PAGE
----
• The U.S. invaded Afghanistan in October 2001, leading to the ouster of the the Taliban government, which was accused of harboring Osama bin Laden and his al-Qaida organization
  • Taliban officials say they still don't trust the U.S. government but want the killing to stop
  • An agreement is to be signed Feb. 29 if the reduction in violence plan holds for a week

Update: 4:15 p.m. EST

The truce took effect at 2:30 p.m. EST, the Associated Press reported.

Original story

U.S. Secretary of State Mike Pompeo on Friday announced an “understanding” had been reached with the Taliban, opening the way for a peace agreement in Afghanistan.

Pompeo announced the development on Twitter during his trip to Saudi Arabia.

“After decades of conflict, we have come to an understanding with the Taliban on a significant reduction in violence across #Afthanistan,” Pompeo wrote, calling on “all Afghans to seize this opportunity.”

The United States has had troops in Afghanistan since October 2001 when it invaded in response to the al-Qaida attacks on New York and Washington that left nearly 3,000 dead, and an estimated 12,000 troops remain in what has become the U.S.’s longest war. The action toppled the Taliban government, which the U.S. accused of harboring al-Qaida and its leader, Osama bin Laden. More than 2,200 U.S. troops have died in the hostilities, 17 last year.

A State Department press release said in recent weeks Afghan and U.S. negotiators have been meeting with Taliban representatives in Doha, Qatar, and made significant progress on peace talks, leading to an agreement on a reduction in violence that is to be implemented within hours. A tentative agreement is to be signed Feb. 29, opening the way for negotiations on a permanent ceasefire and “future political roadmap.”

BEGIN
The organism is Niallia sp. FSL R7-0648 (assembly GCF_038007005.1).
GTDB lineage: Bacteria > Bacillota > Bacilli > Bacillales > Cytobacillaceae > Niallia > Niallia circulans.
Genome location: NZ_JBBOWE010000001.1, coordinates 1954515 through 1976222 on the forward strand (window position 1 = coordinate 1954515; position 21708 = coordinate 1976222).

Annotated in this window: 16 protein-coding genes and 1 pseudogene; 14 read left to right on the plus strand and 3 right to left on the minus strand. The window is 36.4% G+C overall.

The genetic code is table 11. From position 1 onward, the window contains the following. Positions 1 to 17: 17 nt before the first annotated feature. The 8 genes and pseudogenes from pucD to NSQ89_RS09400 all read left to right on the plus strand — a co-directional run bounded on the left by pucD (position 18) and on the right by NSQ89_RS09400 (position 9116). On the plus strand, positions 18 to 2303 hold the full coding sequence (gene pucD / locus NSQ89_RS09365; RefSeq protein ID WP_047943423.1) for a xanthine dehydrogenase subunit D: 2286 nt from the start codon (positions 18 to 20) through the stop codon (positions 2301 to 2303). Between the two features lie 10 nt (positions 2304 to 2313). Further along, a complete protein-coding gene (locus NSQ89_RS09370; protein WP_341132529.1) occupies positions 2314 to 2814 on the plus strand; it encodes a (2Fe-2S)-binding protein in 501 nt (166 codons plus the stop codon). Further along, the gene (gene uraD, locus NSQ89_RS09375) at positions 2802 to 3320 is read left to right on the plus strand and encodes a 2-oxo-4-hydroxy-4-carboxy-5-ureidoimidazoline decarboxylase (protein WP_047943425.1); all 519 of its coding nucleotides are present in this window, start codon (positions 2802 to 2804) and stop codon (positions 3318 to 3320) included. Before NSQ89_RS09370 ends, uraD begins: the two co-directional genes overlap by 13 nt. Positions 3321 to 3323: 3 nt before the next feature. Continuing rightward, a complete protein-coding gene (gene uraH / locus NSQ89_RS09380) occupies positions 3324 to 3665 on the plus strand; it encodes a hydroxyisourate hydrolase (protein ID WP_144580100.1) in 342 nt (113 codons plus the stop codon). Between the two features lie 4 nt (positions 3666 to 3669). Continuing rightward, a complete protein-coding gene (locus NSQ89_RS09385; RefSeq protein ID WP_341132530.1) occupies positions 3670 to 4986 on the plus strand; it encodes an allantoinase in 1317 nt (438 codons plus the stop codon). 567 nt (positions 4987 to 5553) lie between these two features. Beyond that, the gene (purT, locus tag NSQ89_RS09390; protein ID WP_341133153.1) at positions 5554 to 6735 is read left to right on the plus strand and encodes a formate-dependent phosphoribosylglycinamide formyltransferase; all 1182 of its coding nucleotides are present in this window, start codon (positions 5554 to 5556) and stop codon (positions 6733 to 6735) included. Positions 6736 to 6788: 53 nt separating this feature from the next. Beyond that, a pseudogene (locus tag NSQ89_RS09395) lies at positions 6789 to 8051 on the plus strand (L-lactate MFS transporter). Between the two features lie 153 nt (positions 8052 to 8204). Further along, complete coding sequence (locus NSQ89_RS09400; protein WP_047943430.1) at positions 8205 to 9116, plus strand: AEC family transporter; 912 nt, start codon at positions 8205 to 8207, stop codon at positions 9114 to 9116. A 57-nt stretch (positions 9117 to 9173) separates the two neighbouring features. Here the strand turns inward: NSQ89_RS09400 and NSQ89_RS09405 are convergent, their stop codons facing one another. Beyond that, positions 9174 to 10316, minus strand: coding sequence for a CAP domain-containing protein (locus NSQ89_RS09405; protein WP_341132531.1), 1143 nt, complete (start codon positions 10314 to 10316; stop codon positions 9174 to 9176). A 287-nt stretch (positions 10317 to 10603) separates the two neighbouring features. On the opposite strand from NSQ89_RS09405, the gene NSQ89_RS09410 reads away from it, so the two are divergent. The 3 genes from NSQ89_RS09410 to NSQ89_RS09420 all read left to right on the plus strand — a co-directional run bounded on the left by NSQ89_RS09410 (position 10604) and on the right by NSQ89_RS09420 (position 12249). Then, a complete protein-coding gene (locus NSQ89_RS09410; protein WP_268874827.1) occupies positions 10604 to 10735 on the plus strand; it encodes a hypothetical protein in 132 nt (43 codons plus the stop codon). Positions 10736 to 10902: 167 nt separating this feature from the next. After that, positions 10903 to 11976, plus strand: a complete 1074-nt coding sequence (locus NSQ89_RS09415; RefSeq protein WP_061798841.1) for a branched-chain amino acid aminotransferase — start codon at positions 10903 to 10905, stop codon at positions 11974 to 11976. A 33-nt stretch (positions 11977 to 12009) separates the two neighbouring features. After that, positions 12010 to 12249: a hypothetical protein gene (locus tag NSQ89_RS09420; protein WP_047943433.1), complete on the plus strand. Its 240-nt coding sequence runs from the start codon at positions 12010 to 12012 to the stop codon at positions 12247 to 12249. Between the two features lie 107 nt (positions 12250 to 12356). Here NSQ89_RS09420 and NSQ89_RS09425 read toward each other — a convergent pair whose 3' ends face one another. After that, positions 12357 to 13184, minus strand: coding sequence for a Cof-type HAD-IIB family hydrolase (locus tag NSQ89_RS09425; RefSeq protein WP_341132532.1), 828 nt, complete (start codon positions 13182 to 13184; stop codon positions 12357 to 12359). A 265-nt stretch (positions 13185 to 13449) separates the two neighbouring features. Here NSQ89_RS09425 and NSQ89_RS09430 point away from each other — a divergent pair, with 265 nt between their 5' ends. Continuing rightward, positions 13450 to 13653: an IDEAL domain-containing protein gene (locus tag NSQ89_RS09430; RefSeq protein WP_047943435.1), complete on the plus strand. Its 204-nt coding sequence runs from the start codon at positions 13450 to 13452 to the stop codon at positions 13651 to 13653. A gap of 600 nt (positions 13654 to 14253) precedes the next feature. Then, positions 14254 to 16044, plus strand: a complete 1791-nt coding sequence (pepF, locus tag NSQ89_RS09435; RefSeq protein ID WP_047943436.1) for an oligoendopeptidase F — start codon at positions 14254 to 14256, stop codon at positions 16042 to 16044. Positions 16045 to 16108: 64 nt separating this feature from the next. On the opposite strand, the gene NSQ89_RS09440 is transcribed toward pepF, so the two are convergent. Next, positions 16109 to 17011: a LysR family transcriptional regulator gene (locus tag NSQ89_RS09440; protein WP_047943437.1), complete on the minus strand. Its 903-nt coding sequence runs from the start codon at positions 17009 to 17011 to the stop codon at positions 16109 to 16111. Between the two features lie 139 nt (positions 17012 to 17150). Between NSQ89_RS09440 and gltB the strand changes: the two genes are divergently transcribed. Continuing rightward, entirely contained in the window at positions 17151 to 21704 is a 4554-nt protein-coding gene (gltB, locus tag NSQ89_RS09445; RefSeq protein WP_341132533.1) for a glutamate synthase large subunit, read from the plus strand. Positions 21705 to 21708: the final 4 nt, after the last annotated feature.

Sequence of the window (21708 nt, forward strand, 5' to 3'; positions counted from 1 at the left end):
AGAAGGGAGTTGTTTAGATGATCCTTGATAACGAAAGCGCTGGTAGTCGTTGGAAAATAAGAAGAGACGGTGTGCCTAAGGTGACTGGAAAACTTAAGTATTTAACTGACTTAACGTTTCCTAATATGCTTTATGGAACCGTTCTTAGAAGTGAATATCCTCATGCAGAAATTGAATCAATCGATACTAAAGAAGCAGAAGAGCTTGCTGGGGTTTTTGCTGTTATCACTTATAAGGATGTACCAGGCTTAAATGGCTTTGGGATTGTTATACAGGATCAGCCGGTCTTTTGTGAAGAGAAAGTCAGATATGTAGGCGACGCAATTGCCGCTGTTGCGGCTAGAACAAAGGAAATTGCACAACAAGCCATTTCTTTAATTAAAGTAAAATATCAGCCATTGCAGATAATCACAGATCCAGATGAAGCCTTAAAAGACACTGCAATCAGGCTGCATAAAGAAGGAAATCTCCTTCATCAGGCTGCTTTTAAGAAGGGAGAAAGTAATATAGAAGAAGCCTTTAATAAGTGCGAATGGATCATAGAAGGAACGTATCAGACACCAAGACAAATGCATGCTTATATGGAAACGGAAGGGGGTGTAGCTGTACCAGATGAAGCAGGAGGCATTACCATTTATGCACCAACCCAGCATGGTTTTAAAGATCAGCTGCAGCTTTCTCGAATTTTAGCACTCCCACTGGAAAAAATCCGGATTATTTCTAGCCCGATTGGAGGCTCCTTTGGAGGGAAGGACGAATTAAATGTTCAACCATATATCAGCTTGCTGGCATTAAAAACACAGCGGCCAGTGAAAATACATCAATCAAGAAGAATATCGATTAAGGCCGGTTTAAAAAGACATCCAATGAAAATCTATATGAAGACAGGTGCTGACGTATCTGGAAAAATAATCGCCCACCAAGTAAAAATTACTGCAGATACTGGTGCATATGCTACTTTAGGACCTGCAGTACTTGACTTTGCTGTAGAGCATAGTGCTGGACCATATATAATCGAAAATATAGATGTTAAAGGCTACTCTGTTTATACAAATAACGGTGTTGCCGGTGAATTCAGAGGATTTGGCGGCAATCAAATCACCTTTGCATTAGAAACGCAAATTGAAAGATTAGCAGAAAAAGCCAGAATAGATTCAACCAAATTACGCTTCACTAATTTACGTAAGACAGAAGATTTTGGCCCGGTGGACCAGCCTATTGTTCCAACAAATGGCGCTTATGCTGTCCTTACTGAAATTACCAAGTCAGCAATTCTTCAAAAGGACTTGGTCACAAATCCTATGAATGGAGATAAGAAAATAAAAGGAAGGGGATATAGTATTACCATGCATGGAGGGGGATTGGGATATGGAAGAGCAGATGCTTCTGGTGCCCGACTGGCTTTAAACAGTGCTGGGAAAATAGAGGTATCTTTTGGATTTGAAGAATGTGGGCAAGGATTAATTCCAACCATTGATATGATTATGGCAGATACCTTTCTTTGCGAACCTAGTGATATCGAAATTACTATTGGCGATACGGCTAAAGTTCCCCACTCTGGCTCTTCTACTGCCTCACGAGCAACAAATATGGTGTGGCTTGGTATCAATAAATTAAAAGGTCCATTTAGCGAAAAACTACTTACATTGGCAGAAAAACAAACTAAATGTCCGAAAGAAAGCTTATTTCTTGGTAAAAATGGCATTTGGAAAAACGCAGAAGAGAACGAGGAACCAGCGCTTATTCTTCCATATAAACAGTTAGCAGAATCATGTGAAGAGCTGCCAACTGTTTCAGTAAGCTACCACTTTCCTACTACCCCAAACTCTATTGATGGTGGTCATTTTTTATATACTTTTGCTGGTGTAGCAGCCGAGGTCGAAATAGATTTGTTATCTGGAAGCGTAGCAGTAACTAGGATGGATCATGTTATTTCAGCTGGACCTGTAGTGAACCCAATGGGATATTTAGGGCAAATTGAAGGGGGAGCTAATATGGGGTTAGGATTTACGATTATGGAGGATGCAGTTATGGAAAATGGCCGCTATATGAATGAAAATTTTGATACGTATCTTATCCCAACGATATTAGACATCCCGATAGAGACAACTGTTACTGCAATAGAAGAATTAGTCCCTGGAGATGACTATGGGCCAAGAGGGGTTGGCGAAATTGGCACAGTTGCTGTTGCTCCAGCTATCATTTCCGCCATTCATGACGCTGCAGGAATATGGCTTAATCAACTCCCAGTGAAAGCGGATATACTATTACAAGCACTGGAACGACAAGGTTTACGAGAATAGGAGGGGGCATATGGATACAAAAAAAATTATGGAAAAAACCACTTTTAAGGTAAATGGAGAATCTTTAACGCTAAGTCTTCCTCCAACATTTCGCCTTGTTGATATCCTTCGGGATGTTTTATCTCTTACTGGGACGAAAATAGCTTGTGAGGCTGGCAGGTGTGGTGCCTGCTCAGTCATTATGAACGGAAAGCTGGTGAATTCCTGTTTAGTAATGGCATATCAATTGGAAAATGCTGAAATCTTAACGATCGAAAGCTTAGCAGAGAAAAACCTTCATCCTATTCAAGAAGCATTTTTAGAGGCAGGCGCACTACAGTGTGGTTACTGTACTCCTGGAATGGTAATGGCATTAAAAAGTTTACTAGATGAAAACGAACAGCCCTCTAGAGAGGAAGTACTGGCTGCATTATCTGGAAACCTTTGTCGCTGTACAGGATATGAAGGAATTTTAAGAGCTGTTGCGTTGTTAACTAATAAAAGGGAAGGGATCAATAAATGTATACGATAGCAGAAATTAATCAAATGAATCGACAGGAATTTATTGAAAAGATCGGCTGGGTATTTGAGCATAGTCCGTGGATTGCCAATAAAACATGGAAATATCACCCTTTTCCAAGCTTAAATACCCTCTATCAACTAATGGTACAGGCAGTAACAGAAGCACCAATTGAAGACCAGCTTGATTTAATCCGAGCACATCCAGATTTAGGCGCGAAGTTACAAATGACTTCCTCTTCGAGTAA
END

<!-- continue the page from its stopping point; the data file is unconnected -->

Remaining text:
“The only way to achieve a sustainable peace in Afghanistan is for Afghans to come together and agree on the way forward,” the press release said, cautioning that “challenges remain.”

Defense Secretary Mark Esper met with Afghan President Ashraf Ghani last week on the sidelines of a security forum in Munich, Germany and announced agreement on a seven-day truce.

A New York Times op-ed Thursday by deputy Taliban leader Sirajuddin Haqqani warned his group does not fully trust the U.S. government but wants to prevent “disruptive groups” from using Afghanistan as a staging area for attacks throughout the region.

“Everyone is tired of war. I am convinced that the killing and the maiming must stop,” Haqqani wrote.

“We did not choose our war with the foreign coalition led by the United States. We were forced to defend ourselves. The withdrawal of foreign forces has been our first and foremost demand. That we today stand at the threshold of a peace agreement with the United States is no small milestone.”

President Trump has long sought to bring U.S. troops home from Afghanistan, an issue that has divided his administration.